This building was built on the outskirts of the naval base named for President Truman. The Navy constructed the structure for a dual purpose.The main part of the building was used for general storage with the top floor retrofitted for coal storage. Steamships were the heart of the naval fleet. An abundant supply of coal was vital for the fleet and the high volume of commercial shipping that used the port. This part of the waterfront was covered with coal buildings and additional storage space was needed.
The Arch House and is the oldest remaining Carriage House in the Historic District. It is recognized as a novelty of architectural design and function. In the 1880s, it was uncommon for the average person to possess a horse much less a carriage. Horses, building materials, and the essentials of life had to be brought from the mainland by sail boat. The house and an adjoining cigar factory stand as testament to an era of wealth and prosperity from the Civil War until 1910.
In 1892, a hardware store was constructed here to service the surrounding cigar and fishing industry. By 1914 Jack and Rosa Williams opened Jack's Saloon. The saloon was well situated to wet the whistle of sailors, fishermen, and the public. By 1923, the building was transformed into the Coca-Cola Bottling Plant. Bottling machines carrying glistening bottles of the refreshing drink were visible through the front windows. With the advent of the Overseas-Highway, the bottling plant closed and Coca-Cola products were trucked in from the mainland.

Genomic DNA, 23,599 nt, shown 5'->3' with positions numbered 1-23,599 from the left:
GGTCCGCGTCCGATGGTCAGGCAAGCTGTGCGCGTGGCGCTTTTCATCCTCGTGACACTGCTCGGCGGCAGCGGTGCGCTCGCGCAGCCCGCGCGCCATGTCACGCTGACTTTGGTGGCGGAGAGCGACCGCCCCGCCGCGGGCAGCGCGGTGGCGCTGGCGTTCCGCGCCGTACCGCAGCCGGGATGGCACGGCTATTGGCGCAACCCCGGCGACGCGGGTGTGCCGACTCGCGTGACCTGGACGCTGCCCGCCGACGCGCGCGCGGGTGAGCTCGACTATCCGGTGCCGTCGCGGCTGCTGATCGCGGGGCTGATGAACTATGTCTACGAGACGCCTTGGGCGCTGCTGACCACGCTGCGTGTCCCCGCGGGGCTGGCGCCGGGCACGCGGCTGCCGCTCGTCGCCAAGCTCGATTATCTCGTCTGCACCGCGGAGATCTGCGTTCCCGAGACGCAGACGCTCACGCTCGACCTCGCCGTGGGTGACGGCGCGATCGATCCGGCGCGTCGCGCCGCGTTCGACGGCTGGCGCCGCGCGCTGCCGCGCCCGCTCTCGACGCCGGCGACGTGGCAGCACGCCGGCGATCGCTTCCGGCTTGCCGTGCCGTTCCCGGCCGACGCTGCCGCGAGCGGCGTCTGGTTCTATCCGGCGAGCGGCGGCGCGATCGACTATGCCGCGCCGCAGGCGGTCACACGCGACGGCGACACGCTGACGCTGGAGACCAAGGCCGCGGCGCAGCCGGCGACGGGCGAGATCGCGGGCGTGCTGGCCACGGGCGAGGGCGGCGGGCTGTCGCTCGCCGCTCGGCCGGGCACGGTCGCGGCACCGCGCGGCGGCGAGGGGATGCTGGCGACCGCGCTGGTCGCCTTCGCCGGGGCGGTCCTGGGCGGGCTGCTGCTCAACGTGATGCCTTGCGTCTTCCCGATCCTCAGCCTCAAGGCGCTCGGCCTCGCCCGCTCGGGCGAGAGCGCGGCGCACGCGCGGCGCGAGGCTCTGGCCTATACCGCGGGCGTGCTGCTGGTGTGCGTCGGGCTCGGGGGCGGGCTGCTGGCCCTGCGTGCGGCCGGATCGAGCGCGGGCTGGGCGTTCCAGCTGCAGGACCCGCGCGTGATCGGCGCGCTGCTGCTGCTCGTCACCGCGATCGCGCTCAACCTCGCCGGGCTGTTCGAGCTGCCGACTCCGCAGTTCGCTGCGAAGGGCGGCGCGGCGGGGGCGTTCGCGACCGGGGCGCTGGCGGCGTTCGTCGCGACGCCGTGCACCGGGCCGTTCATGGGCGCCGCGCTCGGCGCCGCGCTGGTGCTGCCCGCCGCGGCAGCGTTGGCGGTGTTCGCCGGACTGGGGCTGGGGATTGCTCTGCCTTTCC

Methodist preaching was first heard on the island in 1832 when two missionaries arrived by schooner. The Methodist Episcopal Church, South, was formed in 1845 making the Old Stone Church the oldest Methodist Church in Southeast Florida. The church structure is made of coral rock quarried from the site and was built to cover their semi-permanent wooden sanctuary. Upon the completion the old church was dismantled and carried out the front door. Over the years, four Methodist congregations united to form the foundation of the current church.
For over a century the Florida Keys reaped the rewards of shipwrecked vessels on its 200 miles of reefs and shoals. In the early 1800s there was a shipwreck a week. During the 1830s, nearly 60-90 percent of all exports from Florida came from wrecking. The use of â€œfalse lightsâ€ to lure ships onto a reef is a popular fable. In reality an unidentified light in the night represents land or a maritime danger to be avoided.